The Geography of Seoul

Walking around any city, I learn various things about the city’s characteristics; the skyline, transportation, vegetation, the way people dress and behave, and even the feeling of the pavement and air. Based on these simple indicators, we can discover the distinct personality of a particular city.

What is your impression of Seoul?

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Seoul is a city with a long history. Nonetheless, compared to other big cities, Seoul seems very trendy and new. On one side, traditional buildings such as the Royal Palace and Royal Ancestral Shrine are preserved, but on the other side, relatively new 30 year old apartment buildings are broken down and replaced with even taller ones.

In bustling areas like Hongdae and Gangnam, the speed of circulation is beyond belief. Moreover, people are everywhere. Considering that one fifth of the entire Korean population is concentrated within the Seoul metropolitan area, the physical area looks amazingly cramped. But the infrastructure of Seoul manages to accommodate citizens’ needs somehow so that people can live a decent life. For example, the subway system efficiently connects different parts of Seoul and serves 6,670,000 citizens, and water is sucked up from the Han River and supplied to more than ten million citizens.

So what was my initial impression of Seoul? Since I used to be stranger here too, at first I thought it was very vibrant and compact. What is your impression?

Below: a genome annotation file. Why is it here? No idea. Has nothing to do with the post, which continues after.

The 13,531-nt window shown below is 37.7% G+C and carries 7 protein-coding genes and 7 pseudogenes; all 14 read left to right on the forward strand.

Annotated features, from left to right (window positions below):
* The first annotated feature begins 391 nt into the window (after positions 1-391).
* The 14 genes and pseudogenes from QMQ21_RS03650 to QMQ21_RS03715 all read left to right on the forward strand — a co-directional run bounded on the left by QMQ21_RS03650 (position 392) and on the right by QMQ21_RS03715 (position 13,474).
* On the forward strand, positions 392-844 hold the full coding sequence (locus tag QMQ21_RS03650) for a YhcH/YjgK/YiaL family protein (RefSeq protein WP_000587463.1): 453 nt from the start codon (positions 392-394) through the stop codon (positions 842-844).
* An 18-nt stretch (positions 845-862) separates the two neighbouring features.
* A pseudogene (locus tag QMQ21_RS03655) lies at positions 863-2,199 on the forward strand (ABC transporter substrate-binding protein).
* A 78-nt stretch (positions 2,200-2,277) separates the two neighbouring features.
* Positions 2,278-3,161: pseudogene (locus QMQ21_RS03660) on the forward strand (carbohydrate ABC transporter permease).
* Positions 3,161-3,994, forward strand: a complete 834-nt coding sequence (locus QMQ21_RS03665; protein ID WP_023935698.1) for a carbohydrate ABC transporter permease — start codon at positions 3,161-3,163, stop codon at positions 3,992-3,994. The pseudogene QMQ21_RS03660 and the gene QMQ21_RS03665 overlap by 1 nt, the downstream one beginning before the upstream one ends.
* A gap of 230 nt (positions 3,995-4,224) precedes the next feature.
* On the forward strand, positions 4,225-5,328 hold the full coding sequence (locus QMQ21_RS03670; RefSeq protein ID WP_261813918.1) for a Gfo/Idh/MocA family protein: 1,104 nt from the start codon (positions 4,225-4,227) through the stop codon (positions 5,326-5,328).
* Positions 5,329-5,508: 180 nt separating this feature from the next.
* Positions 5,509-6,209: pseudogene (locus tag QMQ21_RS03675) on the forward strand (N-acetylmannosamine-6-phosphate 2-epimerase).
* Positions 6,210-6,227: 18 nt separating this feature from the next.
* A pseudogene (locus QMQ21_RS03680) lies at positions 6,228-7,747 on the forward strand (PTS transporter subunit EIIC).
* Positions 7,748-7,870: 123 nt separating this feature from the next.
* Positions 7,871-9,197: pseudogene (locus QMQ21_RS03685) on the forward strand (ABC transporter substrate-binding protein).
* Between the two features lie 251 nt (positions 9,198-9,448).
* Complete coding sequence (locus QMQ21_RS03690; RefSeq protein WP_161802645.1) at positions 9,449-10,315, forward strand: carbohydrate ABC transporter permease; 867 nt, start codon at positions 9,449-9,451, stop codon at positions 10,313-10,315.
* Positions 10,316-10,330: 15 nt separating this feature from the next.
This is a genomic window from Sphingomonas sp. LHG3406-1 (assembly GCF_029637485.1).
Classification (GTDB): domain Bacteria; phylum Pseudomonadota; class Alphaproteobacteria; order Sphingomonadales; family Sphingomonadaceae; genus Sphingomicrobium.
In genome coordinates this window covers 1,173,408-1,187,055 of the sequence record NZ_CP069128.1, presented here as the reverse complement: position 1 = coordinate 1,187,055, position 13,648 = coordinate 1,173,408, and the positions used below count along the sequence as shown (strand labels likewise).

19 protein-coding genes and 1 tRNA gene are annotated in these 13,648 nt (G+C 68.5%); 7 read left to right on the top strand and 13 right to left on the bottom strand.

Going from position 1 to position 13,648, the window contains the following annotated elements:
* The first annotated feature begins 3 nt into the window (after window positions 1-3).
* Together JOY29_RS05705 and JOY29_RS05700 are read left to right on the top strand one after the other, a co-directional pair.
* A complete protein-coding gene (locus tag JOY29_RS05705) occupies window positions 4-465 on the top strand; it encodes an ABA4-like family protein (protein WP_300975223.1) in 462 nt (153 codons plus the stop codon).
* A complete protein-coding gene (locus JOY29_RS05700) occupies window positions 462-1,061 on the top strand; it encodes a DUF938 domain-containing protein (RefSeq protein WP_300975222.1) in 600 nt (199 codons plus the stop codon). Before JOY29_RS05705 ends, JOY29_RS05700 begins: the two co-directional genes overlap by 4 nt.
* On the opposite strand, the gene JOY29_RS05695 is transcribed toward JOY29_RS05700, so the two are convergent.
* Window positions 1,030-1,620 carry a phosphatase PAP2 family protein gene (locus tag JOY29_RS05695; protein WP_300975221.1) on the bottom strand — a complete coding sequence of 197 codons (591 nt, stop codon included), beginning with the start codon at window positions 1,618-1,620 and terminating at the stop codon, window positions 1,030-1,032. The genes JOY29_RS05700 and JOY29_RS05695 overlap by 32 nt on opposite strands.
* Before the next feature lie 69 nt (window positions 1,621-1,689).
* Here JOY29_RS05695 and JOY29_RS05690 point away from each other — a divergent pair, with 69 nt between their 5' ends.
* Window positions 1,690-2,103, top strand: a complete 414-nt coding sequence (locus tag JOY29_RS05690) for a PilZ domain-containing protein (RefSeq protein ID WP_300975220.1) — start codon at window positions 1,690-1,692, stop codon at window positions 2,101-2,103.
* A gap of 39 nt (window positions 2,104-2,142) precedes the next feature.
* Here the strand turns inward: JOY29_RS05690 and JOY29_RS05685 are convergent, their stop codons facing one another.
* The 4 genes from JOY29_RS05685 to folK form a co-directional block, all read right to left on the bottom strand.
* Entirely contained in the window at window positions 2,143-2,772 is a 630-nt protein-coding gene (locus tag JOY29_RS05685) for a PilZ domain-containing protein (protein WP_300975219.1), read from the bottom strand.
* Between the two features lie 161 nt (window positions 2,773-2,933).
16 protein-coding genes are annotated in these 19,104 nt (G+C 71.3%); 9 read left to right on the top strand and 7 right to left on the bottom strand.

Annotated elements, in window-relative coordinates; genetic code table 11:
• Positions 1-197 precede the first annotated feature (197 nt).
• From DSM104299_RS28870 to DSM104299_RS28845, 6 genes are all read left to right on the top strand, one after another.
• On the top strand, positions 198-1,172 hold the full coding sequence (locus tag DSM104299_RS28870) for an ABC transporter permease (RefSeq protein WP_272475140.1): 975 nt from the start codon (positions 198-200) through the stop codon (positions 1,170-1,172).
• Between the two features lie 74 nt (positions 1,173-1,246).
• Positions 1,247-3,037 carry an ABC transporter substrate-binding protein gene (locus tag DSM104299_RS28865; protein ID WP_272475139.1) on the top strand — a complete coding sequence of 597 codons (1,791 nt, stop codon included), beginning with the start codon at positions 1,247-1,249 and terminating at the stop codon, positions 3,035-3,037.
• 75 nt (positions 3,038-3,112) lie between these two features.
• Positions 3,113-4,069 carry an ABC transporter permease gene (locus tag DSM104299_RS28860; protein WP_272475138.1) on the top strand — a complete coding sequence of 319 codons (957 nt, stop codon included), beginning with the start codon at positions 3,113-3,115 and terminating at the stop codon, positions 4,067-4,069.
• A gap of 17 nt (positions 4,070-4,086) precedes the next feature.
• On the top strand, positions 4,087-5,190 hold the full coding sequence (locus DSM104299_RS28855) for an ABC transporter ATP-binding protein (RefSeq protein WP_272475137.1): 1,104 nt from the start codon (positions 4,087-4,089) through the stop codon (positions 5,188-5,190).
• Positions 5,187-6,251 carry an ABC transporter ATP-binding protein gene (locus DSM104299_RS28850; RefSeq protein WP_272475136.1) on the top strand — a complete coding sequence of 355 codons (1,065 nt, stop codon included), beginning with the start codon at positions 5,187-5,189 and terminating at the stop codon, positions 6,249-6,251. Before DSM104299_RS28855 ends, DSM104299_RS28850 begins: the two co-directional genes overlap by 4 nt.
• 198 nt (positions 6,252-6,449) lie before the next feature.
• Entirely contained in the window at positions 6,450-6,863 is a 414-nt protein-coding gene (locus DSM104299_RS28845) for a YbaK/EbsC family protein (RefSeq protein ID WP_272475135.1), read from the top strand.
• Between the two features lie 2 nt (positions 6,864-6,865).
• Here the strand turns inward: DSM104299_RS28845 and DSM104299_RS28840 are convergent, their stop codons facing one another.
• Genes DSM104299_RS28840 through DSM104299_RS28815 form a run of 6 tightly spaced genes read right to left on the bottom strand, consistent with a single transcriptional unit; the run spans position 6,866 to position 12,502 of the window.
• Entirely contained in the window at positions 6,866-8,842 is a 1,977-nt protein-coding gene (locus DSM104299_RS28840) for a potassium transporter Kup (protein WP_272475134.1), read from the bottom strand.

What makes Seoul Seoul?

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As I said, Seoul is a city with a long history. Even thousands of years ago, Seoul was the symbolic center of the Korean Peninsula. Because Seoul was surrounded by mountains and contained a river, it ensured the safety and survival of citizens. For these reasons, the three ancient kingdoms of Korea (BC57~AD668) were eager to take over this territory, and there were many power shifts during that time period. But after the unification of the three kingdoms, no matter how much time passed, the way people viewed the geography of the land did not change that much.

There is a certain theory that choosing a building’s location brings fortune or misfortune. When the royal palace was planned during the Joseon Dynasty, its location was selected for the good energy that results from having mountains behind the palace and a river in front. This idea and urban planning philosophy still influences contemporary Seoul to this day. The Presidential House is right behind the Old Palace, and the avenues that connected the palace and major shrines still play an important role. Even the ports along the river that were previously used to collect tribute have now been turned into bridges. So even though Seoul has changed drastically since the Joseon Dynasty, the basic shape of contemporary Seoul can be attributed to its surrounding geographical features.

wonseok croppedBy
Wonseok Jang
daaegu(at)gmail.com

Disclaimer: The posts and comments on this site do not necessarily reflect the opinions of CITYNET or its members.

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